NSBA Legal Clips
Archived entries for Title VII

Third Circuit rejects former teacher’s ADEA and Title VII retaliation claims

A U.S. Court of Appeals for the Third Circuit three-judge panel has ruled that a former teacher failed to state a prima facie case of retaliation under the Age Discrimination in Employment Act (ADEA) and Title VII based on her complaints of race and age discrimination.

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Sua Sponte: NSBA joins with other organizations advocating for public sector employers in amicus brief urging U.S. Supreme Court not to abandon rule that an employer have actual notice of the need to provide religious accommodation before being required to do so under Title VII

On January 28, 2015, a coalition of organizations representing the interests of public sector employers, which includes the National School Boards Association (NSBA), filed an amicus brief on the merits with the U.S. Supreme Court in EEOC v. Abercrombie & Fitch Sales , No. 14-86, urging the Court to affirm the U.S. Court of Appeals for the Tenth Circuit’s decision that under Title VII an employer is only required to provide an employee or prospective employee with a religious accommodation when the employer has actual knowledge of the need for accommodation.

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Tenth Circuit rejects fomer student teacher estate’s retaliation claims; rules estate failed to show his termination was pretextual

A U.S. Court of Appeals for the Tenth Circuit three-judge panel has ruled that a Colorado school district’s proffered reason for terminating an individual from his student teaching assignment was not a pretext for discriminating against him on the basis of ethnicity.

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Eleventh Circuit rules Florida district did not discriminate against teacher of Chinese origin when it failed to renew her teaching contract

A U.S. Court of Appeals for the Eleventh Circuit three-judge panel, in a per curiam (unauthored), unpublished decision has ruled that a teacher, whose contract was not renewed, failed to state a valid claim for Title VII discrimination based on national origin.

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Ninth Circuit upholds class action plaintiffs’ Title IX unequal participation and retaliation claims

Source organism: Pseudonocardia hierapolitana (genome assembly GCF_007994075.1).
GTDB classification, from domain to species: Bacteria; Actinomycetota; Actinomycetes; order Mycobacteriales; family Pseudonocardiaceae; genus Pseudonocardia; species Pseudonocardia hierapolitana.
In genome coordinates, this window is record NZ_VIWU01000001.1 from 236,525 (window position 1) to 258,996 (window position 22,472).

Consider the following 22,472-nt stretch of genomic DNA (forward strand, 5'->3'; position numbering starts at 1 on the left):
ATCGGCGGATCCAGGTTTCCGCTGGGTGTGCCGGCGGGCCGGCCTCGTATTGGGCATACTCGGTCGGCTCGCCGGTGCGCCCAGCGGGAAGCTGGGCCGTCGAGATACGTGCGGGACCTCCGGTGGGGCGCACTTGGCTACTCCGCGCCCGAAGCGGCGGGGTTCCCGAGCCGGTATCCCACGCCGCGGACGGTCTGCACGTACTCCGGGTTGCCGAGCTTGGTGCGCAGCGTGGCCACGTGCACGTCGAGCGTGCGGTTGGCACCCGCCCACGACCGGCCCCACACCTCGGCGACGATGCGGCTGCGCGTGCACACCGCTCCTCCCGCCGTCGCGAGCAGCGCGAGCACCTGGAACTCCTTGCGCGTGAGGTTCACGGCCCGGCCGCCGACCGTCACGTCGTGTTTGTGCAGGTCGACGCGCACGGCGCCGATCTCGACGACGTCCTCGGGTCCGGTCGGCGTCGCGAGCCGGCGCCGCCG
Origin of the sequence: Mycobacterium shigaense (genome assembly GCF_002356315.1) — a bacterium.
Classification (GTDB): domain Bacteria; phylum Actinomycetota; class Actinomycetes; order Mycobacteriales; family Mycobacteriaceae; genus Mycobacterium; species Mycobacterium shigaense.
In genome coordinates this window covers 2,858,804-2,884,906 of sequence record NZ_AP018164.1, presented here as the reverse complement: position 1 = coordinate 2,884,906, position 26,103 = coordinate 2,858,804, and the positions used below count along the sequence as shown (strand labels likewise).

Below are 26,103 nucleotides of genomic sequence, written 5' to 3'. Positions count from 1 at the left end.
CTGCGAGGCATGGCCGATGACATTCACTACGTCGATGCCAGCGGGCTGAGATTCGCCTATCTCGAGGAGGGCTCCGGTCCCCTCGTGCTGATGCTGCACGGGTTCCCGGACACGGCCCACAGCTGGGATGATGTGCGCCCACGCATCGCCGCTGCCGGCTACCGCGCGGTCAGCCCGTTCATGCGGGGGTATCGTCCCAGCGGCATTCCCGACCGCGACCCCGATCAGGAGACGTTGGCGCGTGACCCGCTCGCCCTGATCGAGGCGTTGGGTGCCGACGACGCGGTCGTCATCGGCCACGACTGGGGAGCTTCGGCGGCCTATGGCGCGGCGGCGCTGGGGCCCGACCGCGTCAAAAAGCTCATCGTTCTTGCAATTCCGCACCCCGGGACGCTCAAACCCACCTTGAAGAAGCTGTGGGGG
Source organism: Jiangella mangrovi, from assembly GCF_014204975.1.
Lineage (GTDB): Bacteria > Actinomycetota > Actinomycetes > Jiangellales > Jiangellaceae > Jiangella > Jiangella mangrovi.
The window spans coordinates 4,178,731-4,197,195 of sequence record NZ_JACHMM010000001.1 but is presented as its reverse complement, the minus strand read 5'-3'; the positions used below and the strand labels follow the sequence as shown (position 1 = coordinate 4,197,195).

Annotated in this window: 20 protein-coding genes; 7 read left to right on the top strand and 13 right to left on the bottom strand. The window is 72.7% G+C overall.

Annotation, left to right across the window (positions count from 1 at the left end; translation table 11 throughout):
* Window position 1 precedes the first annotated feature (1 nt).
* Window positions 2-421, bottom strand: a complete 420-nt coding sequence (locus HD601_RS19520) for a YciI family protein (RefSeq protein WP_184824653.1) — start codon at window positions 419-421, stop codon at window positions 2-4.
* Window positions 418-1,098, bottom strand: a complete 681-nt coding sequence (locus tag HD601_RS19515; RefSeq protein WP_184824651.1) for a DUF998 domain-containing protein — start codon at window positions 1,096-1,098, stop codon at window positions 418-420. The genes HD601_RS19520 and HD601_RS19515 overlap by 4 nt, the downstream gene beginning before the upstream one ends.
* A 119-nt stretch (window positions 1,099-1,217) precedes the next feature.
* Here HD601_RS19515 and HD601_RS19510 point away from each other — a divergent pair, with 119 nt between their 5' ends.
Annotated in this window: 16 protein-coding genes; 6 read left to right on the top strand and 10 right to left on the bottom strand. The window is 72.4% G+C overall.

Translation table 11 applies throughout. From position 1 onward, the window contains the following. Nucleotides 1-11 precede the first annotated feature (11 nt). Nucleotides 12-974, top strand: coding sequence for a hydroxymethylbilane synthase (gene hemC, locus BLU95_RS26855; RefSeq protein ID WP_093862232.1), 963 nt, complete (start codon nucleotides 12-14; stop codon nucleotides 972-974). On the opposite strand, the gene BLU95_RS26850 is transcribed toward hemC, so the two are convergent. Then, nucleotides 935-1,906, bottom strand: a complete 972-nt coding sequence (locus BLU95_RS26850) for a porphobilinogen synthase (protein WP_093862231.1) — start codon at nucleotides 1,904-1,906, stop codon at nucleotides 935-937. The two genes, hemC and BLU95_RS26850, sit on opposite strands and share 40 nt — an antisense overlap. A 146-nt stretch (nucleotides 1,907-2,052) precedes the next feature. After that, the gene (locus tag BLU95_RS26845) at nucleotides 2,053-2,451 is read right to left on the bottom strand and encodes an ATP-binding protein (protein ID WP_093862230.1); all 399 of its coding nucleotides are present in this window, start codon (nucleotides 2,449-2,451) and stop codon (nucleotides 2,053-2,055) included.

A U.S. Court of Appeals for the Ninth Circuit three-judge panel has upheld a class action Title IX claim of unequal participation against a California school district.

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Federal court partially dismisses former employee’s Title IX retaliation suit against Florida district

The Herald-Tribune reports that a federal district court in Florida has partially dismissed a lawsuit brought by a former school employee against the Manatee County School District (MCSD). Adinah Torres, formerly employed as a parent liaison at Manatee High School (MHS), filed an amended legal complaint alleging she and several students were sexually harassed by Rod Frazier, an assistant football coach at MHS, and that school officials retaliated against her when she reported the harassment.

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Former teacher wins reverse discrimination suit against Maryland district

A former teacher who is white, has won a $350,000 jury award in his reverse discrimination suit against the Prince George’s County Board of Education (PGCBOE), reports The Washington Post.

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EEOC issues updated enforcement guidance on pregnancy discrimination

As reported on eeoc.gov, the U.S. Equal Employment Opportunity Commission has recently issued “Enforcement Guidance on Pregnancy Discrimination and Related Issues,” along with a Question and Answer document about the guidance and a Fact Sheet.

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Assistant principal who publicly opposed superintendent’s election states a valid claim that her severance was retaliatory

The Fifth Circuit Court of Appeals rules that a former assistant principal stated a valid claim for First Amendment retaliation based on her engaging in political speech.

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Supreme Court in Nassar requires complainants in Title VII retaliation cases to prove “but-for” causation

In a 5-4 decision, the U.S. Supreme Court vacated the U.S. Court of Appeals for the Fifth Circuit’s decision invoking the use of a “motivating-factor” standard for determining employer liability in retaliation claims under Title VII, determining instead that the proper standard in retaliation claims was the “but-for” test.

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